The views in the house, the tensions and conflicts reflect what's going on in the Muslim community pretty well - along with the widespread confusion as to what is the Islamic way of life and how does it differ with its competing rivals of nationalism, secularism and liberalism.
Two stood out - Abdul Haq with a literal approach and Nabil with a more modernist understanding. Whilst one may differ with them, their positions were clear and memorable - segregation is necessary, da'wa is fard, dress codes, prayers, institutional racism, homosexuality and so on.
The rest were lost! "Holier than thou" Saba repeated meaningless platitudes and cliches - she could have been a buddhist; liberal Naila, the old aunty figure who despised her roots, was just loud and empty; homosexual Mani, naively unaware of Islam's narration of the people of Lut, burst into tears at every opportunity; Borat Barra, the crazy foreigner, added comedy value; "I want to fit in" Humaira could not stand up for her beliefs and Mehreen secretly fell for Abdul wanting to mother him.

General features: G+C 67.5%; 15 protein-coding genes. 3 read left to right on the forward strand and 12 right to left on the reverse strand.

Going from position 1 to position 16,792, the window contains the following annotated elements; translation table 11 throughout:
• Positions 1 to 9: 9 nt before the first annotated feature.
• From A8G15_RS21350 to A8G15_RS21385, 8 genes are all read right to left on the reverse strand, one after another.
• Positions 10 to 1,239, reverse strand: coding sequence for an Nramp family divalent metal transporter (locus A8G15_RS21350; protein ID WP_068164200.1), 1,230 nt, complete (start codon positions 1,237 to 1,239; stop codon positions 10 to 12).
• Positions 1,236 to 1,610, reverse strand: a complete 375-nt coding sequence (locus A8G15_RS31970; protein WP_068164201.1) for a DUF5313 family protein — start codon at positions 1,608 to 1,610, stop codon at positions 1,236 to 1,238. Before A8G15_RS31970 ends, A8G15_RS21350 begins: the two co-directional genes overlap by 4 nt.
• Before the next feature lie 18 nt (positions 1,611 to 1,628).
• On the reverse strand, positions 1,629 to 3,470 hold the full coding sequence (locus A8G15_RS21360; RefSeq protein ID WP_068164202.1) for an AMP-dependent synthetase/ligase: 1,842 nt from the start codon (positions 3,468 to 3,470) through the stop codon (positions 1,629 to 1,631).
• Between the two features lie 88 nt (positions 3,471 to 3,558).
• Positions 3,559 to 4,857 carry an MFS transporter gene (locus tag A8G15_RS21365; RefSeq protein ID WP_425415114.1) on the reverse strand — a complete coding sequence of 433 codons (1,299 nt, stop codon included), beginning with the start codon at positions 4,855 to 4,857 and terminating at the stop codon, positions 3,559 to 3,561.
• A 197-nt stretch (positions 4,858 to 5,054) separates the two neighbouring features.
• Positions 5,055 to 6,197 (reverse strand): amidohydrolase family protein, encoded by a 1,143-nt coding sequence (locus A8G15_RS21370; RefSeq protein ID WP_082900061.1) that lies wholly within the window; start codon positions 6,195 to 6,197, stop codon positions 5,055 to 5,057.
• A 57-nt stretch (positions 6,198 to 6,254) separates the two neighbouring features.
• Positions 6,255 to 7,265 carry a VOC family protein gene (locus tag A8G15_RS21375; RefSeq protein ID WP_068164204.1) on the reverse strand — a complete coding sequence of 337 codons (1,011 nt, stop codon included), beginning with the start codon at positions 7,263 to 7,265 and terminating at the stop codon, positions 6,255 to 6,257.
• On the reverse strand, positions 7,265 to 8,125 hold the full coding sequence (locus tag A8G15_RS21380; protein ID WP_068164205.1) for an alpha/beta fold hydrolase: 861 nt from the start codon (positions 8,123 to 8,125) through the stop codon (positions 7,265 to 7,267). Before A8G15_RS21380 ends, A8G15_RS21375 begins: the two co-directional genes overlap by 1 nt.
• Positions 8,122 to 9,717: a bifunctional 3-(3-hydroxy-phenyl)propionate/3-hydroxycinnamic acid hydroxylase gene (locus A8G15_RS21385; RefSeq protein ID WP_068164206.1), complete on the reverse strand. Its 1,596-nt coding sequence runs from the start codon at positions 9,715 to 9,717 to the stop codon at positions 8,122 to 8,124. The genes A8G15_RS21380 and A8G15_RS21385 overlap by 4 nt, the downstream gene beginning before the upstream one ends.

Generally a wishy washy indistinct set of individuals that could not be distinguished much from a typical brit.
The thing that struck me the most was the general lack of clarity that emerged from the group of what it means to be a Muslim - what characterises Muslims? what is distinct about this way of life? how would it be separated out from other belief systems?
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